Floors Of The Dallas Library

Floors Of The Dallas Library

When you hear fine arts, music collection, dance studio, interactive history wall, and Khan Pavilion, the first thing that comes to mind is museum. But this is no museum, it's the Ericsson Library in Downtown Dallas.

Our floor hunter took a trip to get the lowdown on the floors of the Dallas Library.

From the moment you walk into this massive library you can see the historical influence it has on the city. There is a hustle and bustle about the place that makes it absolutely come alive. There are people of all walks of life coming together to enrich their lives in one form of fashion or another. Find out more about each floor and what they have to offer on the Libraries website

1st Floor:

When you walk into the building you will notice beautiful red brick floors. They lead you around the service desk and into the computer room. While the carpet wasn’t super eye catching, the amount of stuff going on really make it feel like a small community! Just past the computer area is a large staircase that appears to lead to space! It’s actually the second floor children’s area.

2nd Floor:

This space creates a fun and creative atmosphere for any child. The bright colors make you want to grab your favorite book and lay on the floor and start reading. If you’re not a reader, no problem there are crafts going on!
The most intriguing part of this floor is the Khan Pavilion. It looks like a movie theater, but it is a Discovery wall where kids can call museums and zoos from all over the world and learn from the professionals there.
Are you a Classics lover? Visit the Johnson Room. It is a collection of classic books. There are 1000’s of book in the collection. This vintage room boasts cork flooring to match the vintage theme.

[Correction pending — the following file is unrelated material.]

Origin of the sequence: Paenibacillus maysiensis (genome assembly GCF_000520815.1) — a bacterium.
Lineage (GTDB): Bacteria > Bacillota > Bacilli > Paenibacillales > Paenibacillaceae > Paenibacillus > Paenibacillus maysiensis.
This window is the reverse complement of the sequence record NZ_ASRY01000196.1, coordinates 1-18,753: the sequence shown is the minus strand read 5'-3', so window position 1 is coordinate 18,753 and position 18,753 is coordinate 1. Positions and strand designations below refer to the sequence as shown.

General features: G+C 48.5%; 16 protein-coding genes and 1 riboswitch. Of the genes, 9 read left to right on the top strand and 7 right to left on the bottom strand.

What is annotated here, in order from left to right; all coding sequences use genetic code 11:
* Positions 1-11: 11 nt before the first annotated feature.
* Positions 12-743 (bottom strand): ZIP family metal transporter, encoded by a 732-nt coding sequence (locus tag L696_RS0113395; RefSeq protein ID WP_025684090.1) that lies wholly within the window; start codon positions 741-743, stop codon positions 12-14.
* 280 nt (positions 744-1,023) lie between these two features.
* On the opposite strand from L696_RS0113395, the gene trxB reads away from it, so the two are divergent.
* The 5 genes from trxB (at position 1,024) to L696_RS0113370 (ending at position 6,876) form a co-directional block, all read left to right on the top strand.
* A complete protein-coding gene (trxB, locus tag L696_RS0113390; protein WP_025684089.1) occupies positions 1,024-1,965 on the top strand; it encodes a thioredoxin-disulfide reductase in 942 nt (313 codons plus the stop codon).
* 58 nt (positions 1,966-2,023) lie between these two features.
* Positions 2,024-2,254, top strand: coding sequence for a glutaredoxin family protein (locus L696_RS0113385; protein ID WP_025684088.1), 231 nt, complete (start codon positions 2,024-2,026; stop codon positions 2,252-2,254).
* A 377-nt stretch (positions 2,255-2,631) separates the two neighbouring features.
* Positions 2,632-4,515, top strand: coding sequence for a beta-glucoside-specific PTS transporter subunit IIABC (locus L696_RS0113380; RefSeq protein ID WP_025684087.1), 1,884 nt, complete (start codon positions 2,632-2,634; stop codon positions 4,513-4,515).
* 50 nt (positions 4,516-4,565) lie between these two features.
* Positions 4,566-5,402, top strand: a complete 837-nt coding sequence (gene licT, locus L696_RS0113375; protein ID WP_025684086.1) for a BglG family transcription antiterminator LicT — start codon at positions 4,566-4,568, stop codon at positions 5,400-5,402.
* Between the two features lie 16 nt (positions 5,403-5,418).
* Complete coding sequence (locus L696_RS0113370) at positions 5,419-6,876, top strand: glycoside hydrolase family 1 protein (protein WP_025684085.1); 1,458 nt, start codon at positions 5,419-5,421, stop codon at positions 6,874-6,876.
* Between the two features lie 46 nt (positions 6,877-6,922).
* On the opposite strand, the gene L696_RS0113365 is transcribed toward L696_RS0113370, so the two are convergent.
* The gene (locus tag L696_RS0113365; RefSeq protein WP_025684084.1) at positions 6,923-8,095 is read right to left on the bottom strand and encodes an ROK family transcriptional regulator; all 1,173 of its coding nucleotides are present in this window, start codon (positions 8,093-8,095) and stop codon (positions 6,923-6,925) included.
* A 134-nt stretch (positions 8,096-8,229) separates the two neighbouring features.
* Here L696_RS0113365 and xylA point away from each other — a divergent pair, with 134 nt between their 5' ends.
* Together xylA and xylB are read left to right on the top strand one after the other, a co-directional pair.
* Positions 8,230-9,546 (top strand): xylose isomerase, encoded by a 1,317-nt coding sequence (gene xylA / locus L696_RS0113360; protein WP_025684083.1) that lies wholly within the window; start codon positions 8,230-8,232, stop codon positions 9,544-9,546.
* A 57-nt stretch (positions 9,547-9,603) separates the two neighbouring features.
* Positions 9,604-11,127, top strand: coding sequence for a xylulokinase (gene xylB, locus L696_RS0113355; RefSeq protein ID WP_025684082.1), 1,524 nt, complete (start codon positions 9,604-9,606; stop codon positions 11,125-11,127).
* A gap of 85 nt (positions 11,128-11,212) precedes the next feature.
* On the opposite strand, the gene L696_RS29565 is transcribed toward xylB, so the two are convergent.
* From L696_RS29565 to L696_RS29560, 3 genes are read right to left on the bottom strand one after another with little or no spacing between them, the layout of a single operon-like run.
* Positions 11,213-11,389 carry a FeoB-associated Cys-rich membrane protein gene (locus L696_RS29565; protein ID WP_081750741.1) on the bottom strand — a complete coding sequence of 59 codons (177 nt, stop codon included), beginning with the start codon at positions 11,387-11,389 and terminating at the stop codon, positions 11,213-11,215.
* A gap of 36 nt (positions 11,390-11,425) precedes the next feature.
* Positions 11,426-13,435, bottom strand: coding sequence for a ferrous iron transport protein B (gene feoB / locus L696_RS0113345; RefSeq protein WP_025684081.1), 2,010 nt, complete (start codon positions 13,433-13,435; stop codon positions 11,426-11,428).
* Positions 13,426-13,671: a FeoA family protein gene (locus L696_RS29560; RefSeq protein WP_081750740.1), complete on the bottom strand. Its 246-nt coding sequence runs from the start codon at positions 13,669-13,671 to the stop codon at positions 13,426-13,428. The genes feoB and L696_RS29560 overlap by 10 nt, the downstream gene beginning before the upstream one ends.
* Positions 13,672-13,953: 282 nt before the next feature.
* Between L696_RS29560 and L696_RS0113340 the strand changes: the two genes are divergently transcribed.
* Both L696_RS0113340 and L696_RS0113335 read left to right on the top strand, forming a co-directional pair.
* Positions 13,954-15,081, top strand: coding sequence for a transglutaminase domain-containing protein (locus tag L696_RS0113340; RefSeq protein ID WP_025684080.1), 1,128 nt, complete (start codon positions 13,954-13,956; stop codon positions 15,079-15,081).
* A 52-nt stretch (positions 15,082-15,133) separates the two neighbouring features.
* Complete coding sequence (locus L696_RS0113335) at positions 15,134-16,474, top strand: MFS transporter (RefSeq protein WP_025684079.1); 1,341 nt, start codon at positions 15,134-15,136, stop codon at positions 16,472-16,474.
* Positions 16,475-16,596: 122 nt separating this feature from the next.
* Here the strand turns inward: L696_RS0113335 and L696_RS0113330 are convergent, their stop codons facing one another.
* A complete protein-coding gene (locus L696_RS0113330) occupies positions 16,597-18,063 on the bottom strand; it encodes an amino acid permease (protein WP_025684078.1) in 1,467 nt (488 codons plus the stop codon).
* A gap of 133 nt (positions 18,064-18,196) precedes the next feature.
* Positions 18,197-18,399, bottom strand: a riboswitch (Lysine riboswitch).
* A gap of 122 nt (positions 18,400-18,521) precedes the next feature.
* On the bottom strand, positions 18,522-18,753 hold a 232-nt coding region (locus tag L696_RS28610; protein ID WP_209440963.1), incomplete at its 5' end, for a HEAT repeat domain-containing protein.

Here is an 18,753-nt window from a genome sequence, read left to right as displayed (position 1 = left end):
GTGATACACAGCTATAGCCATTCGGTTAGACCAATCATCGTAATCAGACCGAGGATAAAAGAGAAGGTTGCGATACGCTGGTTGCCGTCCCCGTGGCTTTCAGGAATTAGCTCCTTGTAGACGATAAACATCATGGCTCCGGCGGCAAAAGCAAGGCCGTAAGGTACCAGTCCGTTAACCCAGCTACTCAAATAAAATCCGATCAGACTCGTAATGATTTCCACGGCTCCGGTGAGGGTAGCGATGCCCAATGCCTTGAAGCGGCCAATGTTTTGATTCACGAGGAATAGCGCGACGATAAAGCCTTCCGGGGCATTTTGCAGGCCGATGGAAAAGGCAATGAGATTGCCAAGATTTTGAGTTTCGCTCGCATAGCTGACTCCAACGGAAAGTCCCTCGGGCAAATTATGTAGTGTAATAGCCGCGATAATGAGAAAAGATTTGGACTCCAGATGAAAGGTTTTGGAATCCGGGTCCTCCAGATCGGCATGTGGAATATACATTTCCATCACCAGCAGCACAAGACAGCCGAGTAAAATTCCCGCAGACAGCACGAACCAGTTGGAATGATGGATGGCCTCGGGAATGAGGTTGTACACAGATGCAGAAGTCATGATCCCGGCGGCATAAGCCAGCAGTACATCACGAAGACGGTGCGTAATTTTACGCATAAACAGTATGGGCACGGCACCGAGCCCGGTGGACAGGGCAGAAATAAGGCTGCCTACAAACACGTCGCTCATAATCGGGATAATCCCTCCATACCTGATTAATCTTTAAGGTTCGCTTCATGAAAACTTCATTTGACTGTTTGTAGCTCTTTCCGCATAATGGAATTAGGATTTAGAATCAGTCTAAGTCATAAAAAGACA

3rd Floor:
The 3rd floor is where all the fiction books are kept. What is your favorite novel? There are thousands of books to choose from. The patterned carpet is a contrast that is not too distracting for those quite days you just want to read.

4th Floor:

Where to start? This is the Fine Arts floor. They have everything from Galleries, Dance floors, instruments, music and more. The Lillian M. Bradshaw Gallery houses paintings and art by local artists. The current show was Presbyterian ministry, a homeless art class.

Next they have music, so much music. They have an estimated 13,000 CD collection. The vinyl collection was extensive. I asked a few of the librarians working this day “How many records do you think you have here? Andrew said “like 40,000” Austin guess was a bit more modest at 25,000. If you really want to know… go count! Or just grab your favorite and sit at the listening station.
Wait, we are not done… At the far end of the floor there was a guitar class taking place on the “formal” dance floor called the Shirley Philipson Pollock Performance Space. There was also a grand piano, a few music rehearsal rooms and another practice dance room with mirrors and a ballet barre.

5th Floor:

The business and technology floor. This floor was a bit more quiet, and not connected by stairs to any of the other floors. Only access point was the elevator. To see the history of business and technology and how it has progessed on this floor was very interesting. There were boxes of each point of history from the technology standpoint. From the typowriter to now, writing an article on my ipad, we have come a long way folks!


6th Floor:
The Government floor stood out by the red carpet that was spralled the entire space. I did feel rather patriotic I must say. Yes, this floor has over 3 million Federal Depository documents. They also have a map collection and all the city archives.

7th Floor:
The 7th floor has been renovated. Check out the history here. The floors are light and bright with grey tile carpet. Want to know the history of the library, they have an interactive wall that allows you to see a timeline and dig deeper into the history.

8th Floor:
Genealogy is what you will find on this floor.

Choose a Location